A longtime teacher, now principal of Geisler Middle School in Walled Lake, MEA-Retired member Sheryl Kennedy is among several Michigan educators stepping up to run for political office this year.
Where did you grow up?
I grew up in Davison which is the district that I’m running for state representative in. When I grew up it was mostly blue-collar UAW; everyone worked for General Motors in some way. I taught in that community for 10 years. Now our schools face 40 to 60 percent free and reduced lunch, so the struggle is what can we do to mediate the effects of parents working two or three jobs at minimum wage to keep food on the table and a roof over their heads?
Why did you become a principal?
My PhD was focused on how teachers persist through challenges, specifically using professional learning communities. I came here to do that work, to build the capacity of teachers for the purpose of closing the achievement gap and turning the school around. I’ve got the hardest working teachers in the district. I love my teachers. We just had our data day and we did—together we turned the school around. Now we outperform the expected growth for the State of Michigan in all subcategories. And I just practiced what I knew: If you get teachers together and give them opportunities to learn from each other, great things happen.
Have you always been interested in politics?
I was a building rep for MEA and eventually I was grievance chair and vice president in negotiations. I don’t think you can do union work and not be interested in politics, because you’re more aware of both good and poor policy. I’ve volunteered for campaigns going back to the mid-90s. Always worked for those pro-education people. Knocked on doors, made the phone calls. I also lobbied our legislators, both as an MEA member and now as a MASA and MASSP member, so when educational legislation is coming up, I know my legislators by name and they know me.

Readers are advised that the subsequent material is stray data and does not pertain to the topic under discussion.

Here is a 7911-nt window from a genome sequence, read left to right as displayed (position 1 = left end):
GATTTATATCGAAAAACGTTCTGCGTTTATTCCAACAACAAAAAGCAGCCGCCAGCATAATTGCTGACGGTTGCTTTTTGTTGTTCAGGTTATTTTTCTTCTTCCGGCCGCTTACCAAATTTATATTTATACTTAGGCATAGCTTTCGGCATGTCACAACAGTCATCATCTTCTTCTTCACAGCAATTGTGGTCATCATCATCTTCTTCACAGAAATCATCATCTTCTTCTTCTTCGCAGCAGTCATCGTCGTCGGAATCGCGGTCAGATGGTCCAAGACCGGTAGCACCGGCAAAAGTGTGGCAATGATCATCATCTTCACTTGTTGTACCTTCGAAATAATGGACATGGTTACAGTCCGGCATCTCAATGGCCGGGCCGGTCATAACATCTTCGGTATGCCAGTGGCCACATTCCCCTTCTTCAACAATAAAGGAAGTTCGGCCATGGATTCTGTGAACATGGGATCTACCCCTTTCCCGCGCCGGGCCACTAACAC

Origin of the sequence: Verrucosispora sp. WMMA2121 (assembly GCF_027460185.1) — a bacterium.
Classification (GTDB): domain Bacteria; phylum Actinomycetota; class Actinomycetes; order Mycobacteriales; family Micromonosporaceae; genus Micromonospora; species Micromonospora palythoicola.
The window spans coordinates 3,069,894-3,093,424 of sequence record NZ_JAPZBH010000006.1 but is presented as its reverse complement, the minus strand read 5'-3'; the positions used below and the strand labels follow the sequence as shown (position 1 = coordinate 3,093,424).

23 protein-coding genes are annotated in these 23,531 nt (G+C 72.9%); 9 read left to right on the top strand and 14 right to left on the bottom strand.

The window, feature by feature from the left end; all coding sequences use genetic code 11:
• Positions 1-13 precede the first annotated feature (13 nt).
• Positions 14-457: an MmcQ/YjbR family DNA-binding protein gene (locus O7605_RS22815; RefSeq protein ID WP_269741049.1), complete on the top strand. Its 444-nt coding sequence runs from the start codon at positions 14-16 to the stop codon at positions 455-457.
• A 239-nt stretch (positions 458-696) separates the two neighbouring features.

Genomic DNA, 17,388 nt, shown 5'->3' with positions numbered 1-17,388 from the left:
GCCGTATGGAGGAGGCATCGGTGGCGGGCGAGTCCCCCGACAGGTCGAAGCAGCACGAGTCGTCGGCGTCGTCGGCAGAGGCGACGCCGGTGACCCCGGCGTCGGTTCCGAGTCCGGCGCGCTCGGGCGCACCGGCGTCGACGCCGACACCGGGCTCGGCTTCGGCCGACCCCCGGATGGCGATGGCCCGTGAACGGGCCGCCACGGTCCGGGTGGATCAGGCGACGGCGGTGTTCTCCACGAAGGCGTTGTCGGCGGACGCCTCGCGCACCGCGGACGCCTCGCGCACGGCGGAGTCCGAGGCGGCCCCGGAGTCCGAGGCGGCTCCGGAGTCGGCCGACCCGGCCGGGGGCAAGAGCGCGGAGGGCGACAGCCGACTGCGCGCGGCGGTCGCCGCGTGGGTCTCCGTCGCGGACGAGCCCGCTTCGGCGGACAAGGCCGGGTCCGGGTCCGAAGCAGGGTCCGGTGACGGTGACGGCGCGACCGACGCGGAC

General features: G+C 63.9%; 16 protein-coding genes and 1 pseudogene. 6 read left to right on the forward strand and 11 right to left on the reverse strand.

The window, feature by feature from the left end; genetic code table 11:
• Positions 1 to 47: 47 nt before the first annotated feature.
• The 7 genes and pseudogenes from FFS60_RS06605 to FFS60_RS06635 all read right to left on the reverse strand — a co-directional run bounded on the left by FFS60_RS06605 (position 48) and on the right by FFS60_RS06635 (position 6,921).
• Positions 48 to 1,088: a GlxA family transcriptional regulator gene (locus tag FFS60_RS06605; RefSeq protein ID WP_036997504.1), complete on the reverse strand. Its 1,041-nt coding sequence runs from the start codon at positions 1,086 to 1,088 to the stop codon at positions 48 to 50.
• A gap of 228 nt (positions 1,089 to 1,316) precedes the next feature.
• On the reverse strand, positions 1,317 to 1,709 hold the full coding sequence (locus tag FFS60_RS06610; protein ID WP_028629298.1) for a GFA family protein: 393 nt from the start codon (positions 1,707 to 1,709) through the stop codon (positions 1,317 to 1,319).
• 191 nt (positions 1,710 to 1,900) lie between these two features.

Why did you decide to run for the state House?
Our building is so diverse—we have over 30 languages represented, a number of different faiths, and a lot of poverty. What I have seen in my building is a fear and anxiety that hadn’t previously existed. At the same time, I’m seeing the best teachers burning out, exhausted, walking away. The teachers that my own kids had growing up, I see them at the store and they’ve got a different shirt on with a different logo. The best math teacher ever, I’m like, “Oh. Did you get a second job?” Answer—“Nope. I walked away from teaching.” I love this profession so much. It is what I have given my entire life to. I just believe desperately there needs to be someone with a voice at the table who has walked the walk and can speak a little bit of reason when non-educators are coming up with well-intentioned really awful policies.
Did you ever imagine yourself as a candidate?
No. I’m not going into politics because it’s the next step for me or because I’m looking to increase my salary or because I’m looking for any- thing other than the opportunity to serve and lead. I’ve spent my whole life in one capacity or another serving and leading.
What is your platform beyond education?
Education is what drives me, but as important is jobs and protecting labor rights. In my mind, labor rights are civil rights. The best way that I can support my community is by protecting the rights of labor. We were a labor community to begin with, and when our community began to fail is when labor began to be destroyed at the policy level. I believe that if I can focus on those two things, it will have an exponential impact and a generational impact on my community.